Speeches

08
Jun

Appropriation (Parliament 2018-2019) Bill 2018

Speeches

Debate resumed from 10 May; motion of Mr DALIDAKIS (Minister for Trade and Investment).

Mr RICH-PHILLIPS (South Eastern Metropolitan) (09:49:35) — I am pleased to rise this morning to make some remarks on the Appropriation (Parliament 2018–2019) Bill 2018. This bill before the house this morning is the bill which provides parliamentary authority for the departments which make up the Parliament. As members know, this bill is separated from the general appropriation bill and has been so since the early 1990s. Later in my contribution I will come back to the reason for that structural separation of the bill and the bigger issues around governance of the Parliament and the independence of the Parliament from the government.

To turn to the specifics of the bill this morning, the bill largely follows the structure of the general appropriation bill in respect of providing through its structure for the issue of certain sums from the Consolidated Fund — in the instance of this year it is a total of $154 293 000 — and provides the usual structure around allowing for that issue of funds to be varied in accordance with determinations from the Fair Work Commission in accordance with variations for salaries and related costs, which is a standard mechanism which exists in the general appropriation bill to provide for accommodating decisions in the industrial environment which may arise through the course of —

Mrs Peulich interjected.

The PRESIDENT — Order! Mrs Peulich, if there is a conversation outside, I am not sure that it is very productive, and I am having difficulty hearing Mr Rich-Phillips.

Mr RICH-PHILLIPS — Thank you, President. I was saying the issue-of-money clause provides for that structure, which allows for industrial determinations to be accommodated within the appropriation as variations may be required through the course of the financial year. It is effectively a special appropriation which allows for those variations to be accommodated.

The bill then goes on to run through the formal appropriation, the Consolidated Fund, and then provides for the application of those funds as appropriated to the different departments of the Parliament by way of schedule, which is again consistent with how the general appropriation bill manages the appropriation for the general government sector on a department-by-department basis.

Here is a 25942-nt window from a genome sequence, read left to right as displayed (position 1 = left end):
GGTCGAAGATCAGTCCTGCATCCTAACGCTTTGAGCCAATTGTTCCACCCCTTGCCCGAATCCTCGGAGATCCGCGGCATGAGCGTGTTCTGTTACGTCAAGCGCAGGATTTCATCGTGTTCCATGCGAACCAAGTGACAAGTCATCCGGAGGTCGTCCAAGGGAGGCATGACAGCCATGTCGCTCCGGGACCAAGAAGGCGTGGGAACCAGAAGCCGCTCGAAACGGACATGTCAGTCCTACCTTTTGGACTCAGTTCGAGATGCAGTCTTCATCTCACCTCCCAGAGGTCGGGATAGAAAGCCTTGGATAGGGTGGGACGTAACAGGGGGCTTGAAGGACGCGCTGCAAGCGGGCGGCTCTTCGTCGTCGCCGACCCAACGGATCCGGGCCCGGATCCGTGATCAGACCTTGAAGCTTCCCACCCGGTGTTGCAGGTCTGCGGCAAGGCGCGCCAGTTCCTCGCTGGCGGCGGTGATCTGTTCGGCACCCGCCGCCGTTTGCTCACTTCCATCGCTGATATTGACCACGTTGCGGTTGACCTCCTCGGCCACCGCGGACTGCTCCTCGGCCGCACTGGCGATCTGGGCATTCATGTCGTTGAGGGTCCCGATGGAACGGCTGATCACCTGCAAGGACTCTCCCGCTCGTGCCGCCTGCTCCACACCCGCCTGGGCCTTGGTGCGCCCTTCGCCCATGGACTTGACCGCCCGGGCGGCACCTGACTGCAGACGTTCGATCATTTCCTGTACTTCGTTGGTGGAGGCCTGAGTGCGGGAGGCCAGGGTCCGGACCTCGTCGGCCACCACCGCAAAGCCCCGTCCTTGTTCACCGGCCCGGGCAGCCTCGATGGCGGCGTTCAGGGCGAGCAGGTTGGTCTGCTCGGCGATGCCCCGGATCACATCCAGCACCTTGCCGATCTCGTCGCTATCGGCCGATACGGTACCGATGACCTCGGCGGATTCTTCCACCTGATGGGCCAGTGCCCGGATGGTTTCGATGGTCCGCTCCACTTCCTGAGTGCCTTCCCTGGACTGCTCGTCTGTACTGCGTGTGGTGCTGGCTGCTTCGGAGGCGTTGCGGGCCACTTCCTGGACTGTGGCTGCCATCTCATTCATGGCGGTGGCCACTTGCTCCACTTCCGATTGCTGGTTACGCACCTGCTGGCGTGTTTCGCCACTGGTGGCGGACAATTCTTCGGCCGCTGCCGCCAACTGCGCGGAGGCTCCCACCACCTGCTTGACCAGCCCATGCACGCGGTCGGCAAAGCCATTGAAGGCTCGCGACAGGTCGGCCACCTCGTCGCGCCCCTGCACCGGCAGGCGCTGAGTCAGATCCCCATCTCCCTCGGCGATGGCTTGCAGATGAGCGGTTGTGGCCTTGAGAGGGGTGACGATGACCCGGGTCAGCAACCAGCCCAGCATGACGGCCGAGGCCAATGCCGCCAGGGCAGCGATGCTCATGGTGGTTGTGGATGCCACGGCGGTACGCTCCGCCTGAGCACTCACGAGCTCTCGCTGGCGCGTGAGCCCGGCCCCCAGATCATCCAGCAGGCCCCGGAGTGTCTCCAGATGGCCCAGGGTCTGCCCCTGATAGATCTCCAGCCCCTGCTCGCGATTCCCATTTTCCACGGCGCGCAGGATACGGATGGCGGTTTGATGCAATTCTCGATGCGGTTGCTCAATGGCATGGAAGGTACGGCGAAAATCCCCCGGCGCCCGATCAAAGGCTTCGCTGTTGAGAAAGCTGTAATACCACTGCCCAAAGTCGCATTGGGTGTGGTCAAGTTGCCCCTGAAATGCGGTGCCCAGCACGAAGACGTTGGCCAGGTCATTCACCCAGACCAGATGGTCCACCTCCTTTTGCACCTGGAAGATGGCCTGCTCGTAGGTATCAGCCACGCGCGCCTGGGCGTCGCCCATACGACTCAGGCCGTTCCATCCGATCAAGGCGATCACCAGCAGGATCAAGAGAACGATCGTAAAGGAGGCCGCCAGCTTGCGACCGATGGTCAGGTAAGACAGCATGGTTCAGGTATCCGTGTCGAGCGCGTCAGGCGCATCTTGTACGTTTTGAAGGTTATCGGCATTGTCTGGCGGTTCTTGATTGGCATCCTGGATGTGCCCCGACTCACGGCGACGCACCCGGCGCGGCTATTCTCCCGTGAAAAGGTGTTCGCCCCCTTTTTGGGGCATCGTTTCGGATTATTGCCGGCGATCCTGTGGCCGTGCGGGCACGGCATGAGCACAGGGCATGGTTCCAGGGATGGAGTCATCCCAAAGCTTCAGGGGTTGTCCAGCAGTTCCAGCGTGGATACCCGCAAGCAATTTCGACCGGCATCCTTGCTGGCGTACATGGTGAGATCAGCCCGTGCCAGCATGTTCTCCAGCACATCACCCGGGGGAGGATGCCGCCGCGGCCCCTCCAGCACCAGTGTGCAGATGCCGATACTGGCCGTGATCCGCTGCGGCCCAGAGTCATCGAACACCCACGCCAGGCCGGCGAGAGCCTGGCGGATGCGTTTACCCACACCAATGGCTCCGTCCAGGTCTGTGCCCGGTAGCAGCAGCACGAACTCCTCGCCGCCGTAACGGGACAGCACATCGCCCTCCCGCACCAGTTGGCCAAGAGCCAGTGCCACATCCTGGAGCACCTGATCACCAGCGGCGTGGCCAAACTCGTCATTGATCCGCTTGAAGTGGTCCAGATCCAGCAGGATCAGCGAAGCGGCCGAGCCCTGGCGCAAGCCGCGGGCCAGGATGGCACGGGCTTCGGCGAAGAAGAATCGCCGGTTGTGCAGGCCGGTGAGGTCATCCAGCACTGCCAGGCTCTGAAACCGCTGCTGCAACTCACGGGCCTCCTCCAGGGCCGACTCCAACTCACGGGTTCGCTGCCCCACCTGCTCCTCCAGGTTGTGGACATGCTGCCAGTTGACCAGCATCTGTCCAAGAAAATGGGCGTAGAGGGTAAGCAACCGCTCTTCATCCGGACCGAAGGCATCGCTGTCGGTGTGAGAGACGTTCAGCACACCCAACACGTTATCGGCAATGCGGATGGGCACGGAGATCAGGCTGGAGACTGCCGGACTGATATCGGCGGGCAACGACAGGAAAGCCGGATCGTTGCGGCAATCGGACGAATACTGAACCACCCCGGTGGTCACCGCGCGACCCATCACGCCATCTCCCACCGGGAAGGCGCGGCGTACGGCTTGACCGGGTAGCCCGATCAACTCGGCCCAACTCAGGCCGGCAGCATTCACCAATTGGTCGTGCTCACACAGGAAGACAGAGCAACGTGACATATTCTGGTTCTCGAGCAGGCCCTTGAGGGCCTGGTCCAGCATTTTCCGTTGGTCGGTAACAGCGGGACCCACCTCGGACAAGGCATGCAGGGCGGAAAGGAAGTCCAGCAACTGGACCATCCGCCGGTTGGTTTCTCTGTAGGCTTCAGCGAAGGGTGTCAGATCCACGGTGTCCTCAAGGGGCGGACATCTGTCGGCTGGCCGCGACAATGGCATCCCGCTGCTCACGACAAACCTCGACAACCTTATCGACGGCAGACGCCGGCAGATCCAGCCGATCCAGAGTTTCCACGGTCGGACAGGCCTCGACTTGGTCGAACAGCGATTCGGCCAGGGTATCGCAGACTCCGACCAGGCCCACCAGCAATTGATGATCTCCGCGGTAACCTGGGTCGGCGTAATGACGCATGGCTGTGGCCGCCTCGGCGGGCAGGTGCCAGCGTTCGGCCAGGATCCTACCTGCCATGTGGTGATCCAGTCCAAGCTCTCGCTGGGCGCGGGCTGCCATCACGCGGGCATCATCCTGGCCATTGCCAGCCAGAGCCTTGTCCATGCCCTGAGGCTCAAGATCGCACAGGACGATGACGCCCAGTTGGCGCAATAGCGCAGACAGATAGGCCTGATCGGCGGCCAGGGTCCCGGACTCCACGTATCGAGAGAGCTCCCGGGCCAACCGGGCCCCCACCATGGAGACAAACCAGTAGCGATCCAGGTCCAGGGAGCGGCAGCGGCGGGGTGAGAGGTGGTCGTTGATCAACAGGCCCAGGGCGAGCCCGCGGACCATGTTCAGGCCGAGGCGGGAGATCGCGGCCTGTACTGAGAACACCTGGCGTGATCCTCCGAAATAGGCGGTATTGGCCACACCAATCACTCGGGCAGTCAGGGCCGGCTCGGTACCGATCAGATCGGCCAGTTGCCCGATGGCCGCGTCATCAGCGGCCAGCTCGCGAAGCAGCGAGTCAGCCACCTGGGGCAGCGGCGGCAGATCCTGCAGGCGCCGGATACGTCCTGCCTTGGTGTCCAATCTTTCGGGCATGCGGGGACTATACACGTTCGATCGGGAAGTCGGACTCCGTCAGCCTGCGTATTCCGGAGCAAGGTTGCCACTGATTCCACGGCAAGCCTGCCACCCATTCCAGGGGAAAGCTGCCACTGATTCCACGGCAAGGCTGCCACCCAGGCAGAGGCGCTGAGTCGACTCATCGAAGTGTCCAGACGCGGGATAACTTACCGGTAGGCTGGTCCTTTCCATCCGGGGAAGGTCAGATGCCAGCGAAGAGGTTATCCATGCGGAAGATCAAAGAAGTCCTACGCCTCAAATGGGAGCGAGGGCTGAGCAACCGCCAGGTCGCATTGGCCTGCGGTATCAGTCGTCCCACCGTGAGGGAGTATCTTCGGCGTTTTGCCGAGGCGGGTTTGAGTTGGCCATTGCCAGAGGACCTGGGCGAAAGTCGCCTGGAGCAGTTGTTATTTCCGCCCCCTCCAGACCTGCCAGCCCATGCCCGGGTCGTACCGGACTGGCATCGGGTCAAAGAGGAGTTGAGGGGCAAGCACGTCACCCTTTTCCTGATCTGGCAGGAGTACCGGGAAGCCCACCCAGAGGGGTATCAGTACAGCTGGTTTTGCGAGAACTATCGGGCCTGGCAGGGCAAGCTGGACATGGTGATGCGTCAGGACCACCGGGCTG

In respect of the Parliament we now have some six individual departments which receive appropriation under this bill. The first is the Department of the Legislative Council, which this year is to receive an appropriation of $4.6 million in output funding with no allocation this year for ATNAB funding, which is additions to the net asset base, and it is not unusual for the Department of the Legislative Council not to have asset funding. In respect of the Department of the Legislative Assembly we see an allocation of $4.98 million, again for output, and no allocation for asset. For the parliamentary committees, which are considered as a separate line item — and this is funding for the joint investigatory committees — the allocation is $7.45 million, which is a modest increase on the $7.26 million that was allocated in the 2017–18 financial year.

For the Department of Parliamentary Services the allocation output funding, under section 29 of the Financial Management Act 1994, is $110.35 million, up from $104.6 million in the last financial year. In relation to asset funding — net additions to the asset base — there is an appropriation of $1.92 million, which is a decrease from $6 million in the previous financial year, reflecting a change in the allocation of funding for capital projects. Obviously one of the big capital projects that the Department of Parliamentary Services has been undertaking has been the construction of the new accommodation wing in the rear of the parliamentary precinct.